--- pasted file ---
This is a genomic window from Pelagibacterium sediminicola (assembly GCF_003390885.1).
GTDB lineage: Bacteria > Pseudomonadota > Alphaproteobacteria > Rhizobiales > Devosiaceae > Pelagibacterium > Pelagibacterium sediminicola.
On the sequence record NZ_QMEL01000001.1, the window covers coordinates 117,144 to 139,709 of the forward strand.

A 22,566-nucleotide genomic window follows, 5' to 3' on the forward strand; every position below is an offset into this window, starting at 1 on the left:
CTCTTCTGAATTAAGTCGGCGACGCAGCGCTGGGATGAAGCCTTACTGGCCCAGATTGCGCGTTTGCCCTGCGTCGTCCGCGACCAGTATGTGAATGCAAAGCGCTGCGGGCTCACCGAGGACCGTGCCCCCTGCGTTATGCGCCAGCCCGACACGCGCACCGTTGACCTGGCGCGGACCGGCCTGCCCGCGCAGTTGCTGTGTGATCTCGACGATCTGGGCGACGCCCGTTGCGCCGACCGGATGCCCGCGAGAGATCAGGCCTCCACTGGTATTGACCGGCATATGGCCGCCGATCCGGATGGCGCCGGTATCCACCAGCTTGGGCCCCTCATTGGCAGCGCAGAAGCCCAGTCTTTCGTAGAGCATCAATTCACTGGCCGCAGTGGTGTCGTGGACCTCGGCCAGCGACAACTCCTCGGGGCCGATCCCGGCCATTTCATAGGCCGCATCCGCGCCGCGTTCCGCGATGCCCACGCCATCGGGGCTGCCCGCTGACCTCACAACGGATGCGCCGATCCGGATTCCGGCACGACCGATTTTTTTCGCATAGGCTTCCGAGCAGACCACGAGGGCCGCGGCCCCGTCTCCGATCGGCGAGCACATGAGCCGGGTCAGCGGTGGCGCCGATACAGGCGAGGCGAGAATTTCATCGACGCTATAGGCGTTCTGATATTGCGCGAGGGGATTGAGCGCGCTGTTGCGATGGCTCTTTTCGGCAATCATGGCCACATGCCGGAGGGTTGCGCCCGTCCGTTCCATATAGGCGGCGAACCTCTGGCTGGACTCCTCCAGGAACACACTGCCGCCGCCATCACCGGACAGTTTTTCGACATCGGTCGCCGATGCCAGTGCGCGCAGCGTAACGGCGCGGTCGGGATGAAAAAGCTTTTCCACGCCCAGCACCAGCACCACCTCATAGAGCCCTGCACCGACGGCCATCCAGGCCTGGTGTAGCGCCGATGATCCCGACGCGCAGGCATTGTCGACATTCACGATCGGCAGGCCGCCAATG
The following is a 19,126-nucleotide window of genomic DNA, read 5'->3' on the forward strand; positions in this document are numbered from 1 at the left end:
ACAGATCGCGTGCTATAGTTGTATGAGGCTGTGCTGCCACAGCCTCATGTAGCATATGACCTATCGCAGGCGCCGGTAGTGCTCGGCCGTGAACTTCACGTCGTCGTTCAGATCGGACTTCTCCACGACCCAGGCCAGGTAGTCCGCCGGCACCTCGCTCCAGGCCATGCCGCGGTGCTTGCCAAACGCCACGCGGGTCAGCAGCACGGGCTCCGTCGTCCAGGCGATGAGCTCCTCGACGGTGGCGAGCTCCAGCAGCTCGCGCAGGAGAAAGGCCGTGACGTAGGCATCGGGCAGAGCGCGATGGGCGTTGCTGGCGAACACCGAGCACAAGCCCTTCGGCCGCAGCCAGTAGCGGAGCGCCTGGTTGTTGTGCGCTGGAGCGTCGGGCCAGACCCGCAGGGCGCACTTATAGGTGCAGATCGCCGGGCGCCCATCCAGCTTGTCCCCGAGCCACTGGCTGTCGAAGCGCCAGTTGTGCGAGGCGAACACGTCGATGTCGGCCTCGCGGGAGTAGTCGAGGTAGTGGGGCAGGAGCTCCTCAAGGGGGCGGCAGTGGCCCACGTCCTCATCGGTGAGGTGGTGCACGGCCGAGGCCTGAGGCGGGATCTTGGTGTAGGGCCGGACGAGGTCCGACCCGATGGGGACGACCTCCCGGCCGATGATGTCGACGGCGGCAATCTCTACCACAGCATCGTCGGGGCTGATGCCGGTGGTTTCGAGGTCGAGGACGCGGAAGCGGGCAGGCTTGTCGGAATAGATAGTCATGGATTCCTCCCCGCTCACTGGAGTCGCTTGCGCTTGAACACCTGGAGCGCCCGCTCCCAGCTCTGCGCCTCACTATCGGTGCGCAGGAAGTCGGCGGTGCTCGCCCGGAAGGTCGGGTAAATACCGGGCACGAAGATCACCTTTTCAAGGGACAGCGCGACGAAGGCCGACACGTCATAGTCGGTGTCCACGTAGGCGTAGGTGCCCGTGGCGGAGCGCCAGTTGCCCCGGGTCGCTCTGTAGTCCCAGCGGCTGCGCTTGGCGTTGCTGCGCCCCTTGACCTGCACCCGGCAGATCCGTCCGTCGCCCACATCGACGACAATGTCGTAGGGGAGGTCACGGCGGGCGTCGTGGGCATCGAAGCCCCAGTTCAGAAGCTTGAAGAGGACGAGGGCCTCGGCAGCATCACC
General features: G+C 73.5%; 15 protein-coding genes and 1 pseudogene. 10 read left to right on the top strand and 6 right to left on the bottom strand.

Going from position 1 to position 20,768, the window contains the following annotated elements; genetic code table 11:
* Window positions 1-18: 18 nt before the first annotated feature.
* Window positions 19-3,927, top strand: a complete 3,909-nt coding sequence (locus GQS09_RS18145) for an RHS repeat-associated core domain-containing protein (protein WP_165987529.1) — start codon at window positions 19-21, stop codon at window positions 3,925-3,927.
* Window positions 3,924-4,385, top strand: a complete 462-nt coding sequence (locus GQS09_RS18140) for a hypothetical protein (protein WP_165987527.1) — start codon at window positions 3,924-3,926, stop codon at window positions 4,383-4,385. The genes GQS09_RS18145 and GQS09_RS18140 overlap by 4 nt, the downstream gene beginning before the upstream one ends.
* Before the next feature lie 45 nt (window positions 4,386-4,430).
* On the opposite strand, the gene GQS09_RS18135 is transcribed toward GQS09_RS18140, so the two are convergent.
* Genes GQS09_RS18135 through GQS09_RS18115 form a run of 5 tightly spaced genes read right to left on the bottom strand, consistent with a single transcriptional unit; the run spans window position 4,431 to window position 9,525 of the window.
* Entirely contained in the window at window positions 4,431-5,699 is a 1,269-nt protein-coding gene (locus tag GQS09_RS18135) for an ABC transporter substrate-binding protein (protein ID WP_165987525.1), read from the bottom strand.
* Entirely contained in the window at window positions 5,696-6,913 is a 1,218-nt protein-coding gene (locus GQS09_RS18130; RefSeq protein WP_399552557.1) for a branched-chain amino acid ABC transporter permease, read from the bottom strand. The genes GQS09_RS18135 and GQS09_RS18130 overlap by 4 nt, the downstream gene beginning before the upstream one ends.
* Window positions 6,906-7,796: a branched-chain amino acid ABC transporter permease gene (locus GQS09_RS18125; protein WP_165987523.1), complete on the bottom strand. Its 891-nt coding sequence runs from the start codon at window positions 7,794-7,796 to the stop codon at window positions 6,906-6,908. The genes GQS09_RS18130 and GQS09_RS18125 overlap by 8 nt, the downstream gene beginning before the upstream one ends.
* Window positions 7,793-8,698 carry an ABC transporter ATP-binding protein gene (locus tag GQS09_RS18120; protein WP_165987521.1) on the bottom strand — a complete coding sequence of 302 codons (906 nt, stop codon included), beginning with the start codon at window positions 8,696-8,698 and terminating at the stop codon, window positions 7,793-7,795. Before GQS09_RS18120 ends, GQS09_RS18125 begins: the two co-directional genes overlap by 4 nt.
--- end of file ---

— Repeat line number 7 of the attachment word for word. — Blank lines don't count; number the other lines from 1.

ACAGATCGCGTGCTATAGTTGTATGAGGCTGTGCTGCCACAGCCTCATGTAGCATATGACCTATCGCAGGCGCCGGTAGTGCTCGGCCGTGAACTTCACGTCGTCGTTCAGATCGGACTTCTCCACGACCCAGGCCAGGTAGTCCGCCGGCACCTCGCTCCAGGCCATGCCGCGGTGCTTGCCAAACGCCACGCGGGTCAGCAGCACGGGCTCCGTCGTCCAGGCGATGAGCTCCTCGACGGTGGCGAGCTCCAGCAGCTCGCGCAGGAGAAAGGCCGTGACGTAGGCATCGGGCAGAGCGCGATGGGCGTTGCTGGCGAACACCGAGCACAAGCCCTTCGGCCGCAGCCAGTAGCGGAGCGCCTGGTTGTTGTGCGCTGGAGCGTCGGGCCAGACCCGCAGGGCGCACTTATAGGTGCAGATCGCCGGGCGCCCATCCAGCTTGTCCCCGAGCCACTGGCTGTCGAAGCGCCAGTTGTGCGAGGCGAACACGTCGATGTCGGCCTCGCGGGAGTAGTCGAGGTAGTGGGGCAGGAGCTCCTCAAGGGGGCGGCAGTGGCCCACGTCCTCATCGGTGAGGTGGTGCACGGCCGAGGCCTGAGGCGGGATCTTGGTGTAGGGCCGGACGAGGTCCGACCCGATGGGGACGACCTCCCGGCCGATGATGTCGACGGCGGCAATCTCTACCACAGCATCGTCGGGGCTGATGCCGGTGGTTTCGAGGTCGAGGACGCGGAAGCGGGCAGGCTTGTCGGAATAGATAGTCATGGATTCCTCCCCGCTCACTGGAGTCGCTTGCGCTTGAACACCTGGAGCGCCCGCTCCCAGCTCTGCGCCTCACTATCGGTGCGCAGGAAGTCGGCGGTGCTCGCCCGGAAGGTCGGGTAAATACCGGGCACGAAGATCACCTTTTCAAGGGACAGCGCGACGAAGGCCGACACGTCATAGTCGGTGTCCACGTAGGCGTAGGTGCCCGTGGCGGAGCGCCAGTTGCCCCGGGTCGCTCTGTAGTCCCAGCGGCTGCGCTTGGCGTTGCTGCGCCCCTTGACCTGCACCCGGCAGATCCGTCCGTCGCCCACATCGACGACAATGTCGTAGGGGAGGTCACGGCGGGCGTCGTGGGCATCGAAGCCCCAGTTCAGAAGCTTGAAGAGGACGAGGGCCTCGGCAGCATCACC